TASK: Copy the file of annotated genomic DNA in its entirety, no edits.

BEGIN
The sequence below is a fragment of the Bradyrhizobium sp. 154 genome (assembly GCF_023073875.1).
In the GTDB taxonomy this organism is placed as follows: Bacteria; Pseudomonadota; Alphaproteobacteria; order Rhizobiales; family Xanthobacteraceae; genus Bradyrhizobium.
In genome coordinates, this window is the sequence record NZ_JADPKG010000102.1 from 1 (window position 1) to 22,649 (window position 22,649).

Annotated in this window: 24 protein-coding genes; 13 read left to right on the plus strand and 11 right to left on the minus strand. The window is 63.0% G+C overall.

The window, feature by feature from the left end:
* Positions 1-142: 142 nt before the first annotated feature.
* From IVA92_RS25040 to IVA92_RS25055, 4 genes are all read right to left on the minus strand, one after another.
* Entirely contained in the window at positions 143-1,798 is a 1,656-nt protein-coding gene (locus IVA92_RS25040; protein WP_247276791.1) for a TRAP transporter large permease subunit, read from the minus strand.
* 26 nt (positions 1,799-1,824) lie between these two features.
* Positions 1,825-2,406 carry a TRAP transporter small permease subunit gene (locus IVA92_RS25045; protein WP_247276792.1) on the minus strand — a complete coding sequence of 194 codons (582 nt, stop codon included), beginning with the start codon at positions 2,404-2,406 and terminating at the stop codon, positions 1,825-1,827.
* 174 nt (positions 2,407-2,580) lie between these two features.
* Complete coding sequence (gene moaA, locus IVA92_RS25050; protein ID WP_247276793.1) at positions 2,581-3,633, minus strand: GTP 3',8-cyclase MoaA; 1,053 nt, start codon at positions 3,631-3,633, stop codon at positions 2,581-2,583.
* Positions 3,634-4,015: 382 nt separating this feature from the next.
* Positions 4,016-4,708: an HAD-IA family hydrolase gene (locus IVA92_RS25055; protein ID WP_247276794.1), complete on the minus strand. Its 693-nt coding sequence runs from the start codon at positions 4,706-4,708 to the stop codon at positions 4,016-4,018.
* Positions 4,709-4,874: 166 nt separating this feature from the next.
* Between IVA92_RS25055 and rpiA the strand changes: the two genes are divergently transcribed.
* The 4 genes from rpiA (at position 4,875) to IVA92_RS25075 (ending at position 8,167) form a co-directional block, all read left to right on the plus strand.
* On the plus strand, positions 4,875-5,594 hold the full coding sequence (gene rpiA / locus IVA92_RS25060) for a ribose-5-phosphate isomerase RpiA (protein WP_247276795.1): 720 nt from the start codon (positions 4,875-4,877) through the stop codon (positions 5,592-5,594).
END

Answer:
The sequence below is a fragment of the Bradyrhizobium sp. 154 genome (assembly GCF_023073875.1).
In the GTDB taxonomy this organism is placed as follows: Bacteria; Pseudomonadota; Alphaproteobacteria; order Rhizobiales; family Xanthobacteraceae; genus Bradyrhizobium.
In genome coordinates, this window is the sequence record NZ_JADPKG010000102.1 from 1 (window position 1) to 22,649 (window position 22,649).

Annotated in this window: 24 protein-coding genes; 13 read left to right on the plus strand and 11 right to left on the minus strand. The window is 63.0% G+C overall.

The window, feature by feature from the left end:
* Positions 1-142: 142 nt before the first annotated feature.
* From IVA92_RS25040 to IVA92_RS25055, 4 genes are all read right to left on the minus strand, one after another.
* Entirely contained in the window at positions 143-1,798 is a 1,656-nt protein-coding gene (locus IVA92_RS25040; protein WP_247276791.1) for a TRAP transporter large permease subunit, read from the minus strand.
* 26 nt (positions 1,799-1,824) lie between these two features.
* Positions 1,825-2,406 carry a TRAP transporter small permease subunit gene (locus IVA92_RS25045; protein WP_247276792.1) on the minus strand — a complete coding sequence of 194 codons (582 nt, stop codon included), beginning with the start codon at positions 2,404-2,406 and terminating at the stop codon, positions 1,825-1,827.
* 174 nt (positions 2,407-2,580) lie between these two features.
* Complete coding sequence (gene moaA, locus IVA92_RS25050; protein ID WP_247276793.1) at positions 2,581-3,633, minus strand: GTP 3',8-cyclase MoaA; 1,053 nt, start codon at positions 3,631-3,633, stop codon at positions 2,581-2,583.
* Positions 3,634-4,015: 382 nt separating this feature from the next.
* Positions 4,016-4,708: an HAD-IA family hydrolase gene (locus IVA92_RS25055; protein ID WP_247276794.1), complete on the minus strand. Its 693-nt coding sequence runs from the start codon at positions 4,706-4,708 to the stop codon at positions 4,016-4,018.
* Positions 4,709-4,874: 166 nt separating this feature from the next.
* Between IVA92_RS25055 and rpiA the strand changes: the two genes are divergently transcribed.
* The 4 genes from rpiA (at position 4,875) to IVA92_RS25075 (ending at position 8,167) form a co-directional block, all read left to right on the plus strand.
* On the plus strand, positions 4,875-5,594 hold the full coding sequence (gene rpiA / locus IVA92_RS25060) for a ribose-5-phosphate isomerase RpiA (protein WP_247276795.1): 720 nt from the start codon (positions 4,875-4,877) through the stop codon (positions 5,592-5,594).